Just saying hello!


#1

2013 – the year I celebrated my 50th birthday … and got a diagnosis of PD.  Still trying to unwrap this particular gift!  I have never joined an online forum before and feel a little apprehensive.   At the same time I have found reading posts from others a great source of information, inspiration and help.  So, I thought I should at least say hello and thanks.


#2

Hello, Spangles, and welcome!

I have had PD 16 years, but as I read your post, my day of diagnosis seemed suddenly as if it were yesterday.  I remember the stunned feeling, the dread of what the future might bring, and the sadness at thinking how my husband would feel.  For a week I was really distressed and felt as though I were mourning my health.  Then somehow I found acceptance and came to consider my new ailment as a "gift," as you said above.  My job, I thought, was just to figure out what to do with this gift.

Thanks to an effective balance of medications, my general optimism, and lots of exercise, I am still living the same active life I was living before my diagnosis.  My symptoms are still so subtle that people I meet don't notice them and are surprised to learn I am a PD sufferer.  Like you, I had never joined a forum prior to this.  But since I have been participating in the UK Forum, I have seen at least one use of my gift: with my good fortune in living 16 years with PD still in its first phase, I can give hope to newly diagnosed patients.  My initial diagnosis came from an idiotic neurologist who gave me false information about the symptoms of PD and told me I'd be in a wheelchair within ten years!  It would have been most helpful to have met then someone who could say, "Look at me.  I'm going strong 16 years into this thing."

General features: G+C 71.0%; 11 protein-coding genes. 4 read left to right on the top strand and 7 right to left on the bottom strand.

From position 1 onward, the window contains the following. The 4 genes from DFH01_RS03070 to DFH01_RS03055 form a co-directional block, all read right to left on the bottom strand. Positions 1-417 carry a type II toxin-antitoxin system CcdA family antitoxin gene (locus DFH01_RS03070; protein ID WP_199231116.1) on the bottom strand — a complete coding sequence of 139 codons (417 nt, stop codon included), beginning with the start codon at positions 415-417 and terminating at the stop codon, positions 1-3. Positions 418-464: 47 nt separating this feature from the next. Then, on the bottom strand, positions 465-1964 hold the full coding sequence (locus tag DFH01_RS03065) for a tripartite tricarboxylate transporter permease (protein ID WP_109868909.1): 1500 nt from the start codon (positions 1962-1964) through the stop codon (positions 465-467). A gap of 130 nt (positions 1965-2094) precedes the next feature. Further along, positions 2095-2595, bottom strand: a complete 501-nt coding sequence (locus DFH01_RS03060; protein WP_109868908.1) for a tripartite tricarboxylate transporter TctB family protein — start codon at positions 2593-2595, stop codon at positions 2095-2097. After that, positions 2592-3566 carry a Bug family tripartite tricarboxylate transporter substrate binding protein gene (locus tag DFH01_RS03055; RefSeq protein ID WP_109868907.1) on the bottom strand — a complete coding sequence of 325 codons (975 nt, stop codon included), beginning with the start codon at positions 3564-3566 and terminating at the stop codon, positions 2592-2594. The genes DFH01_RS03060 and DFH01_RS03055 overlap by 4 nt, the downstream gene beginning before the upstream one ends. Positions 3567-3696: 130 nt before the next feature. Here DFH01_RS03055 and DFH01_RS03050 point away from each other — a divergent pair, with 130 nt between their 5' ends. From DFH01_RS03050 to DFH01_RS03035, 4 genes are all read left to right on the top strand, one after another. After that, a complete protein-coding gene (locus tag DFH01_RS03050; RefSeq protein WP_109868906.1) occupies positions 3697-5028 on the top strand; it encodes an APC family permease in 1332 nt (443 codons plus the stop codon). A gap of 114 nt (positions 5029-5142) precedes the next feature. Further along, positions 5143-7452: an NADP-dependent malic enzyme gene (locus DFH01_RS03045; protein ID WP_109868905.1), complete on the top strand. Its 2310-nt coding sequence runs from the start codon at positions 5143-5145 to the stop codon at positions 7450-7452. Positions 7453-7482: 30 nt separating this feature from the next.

Again, welcome to the group!  I'm sure you'll enjoy being part of it.

J


#3

Welcome also Spangles

Yes, I too had never taken part in a forum before my dx. Perhaps I was waiting for the right "community of interest" as the sociologists call it.

One advantage of PD, if you must have a disease, is that it varies so much from person to person. So how you feel and react is right for you. I think I'd join you in saying, 15 months on, I'm still working out how to react to this gift. I'm not as accepting as J, though, and I'd mean "gift" very ironically. If it was Parkinson's gift he can jolly well have it back.

I too have been humbled, and helped, by posts - and maybe one or two of mine have helped, too. So I'd encourage you to continue posting now you've broken your duck.

BTW, still trying to work out whether you're "apprehensive" about posting, or about your dx. Or maybe both.

best wishes

Smele


#4

Hi J of Grey Cottage and Semele,

Thanks for your comments.  J, it was heartening to hear your optimism and I can only hope that my PD progresses slowly and I can maintain my optimism too.  Semele, your comment about giving the gift of PD back made me laugh – if only! – maybe one day but for now I guess it’s more about how we respond to the challenge PD brings.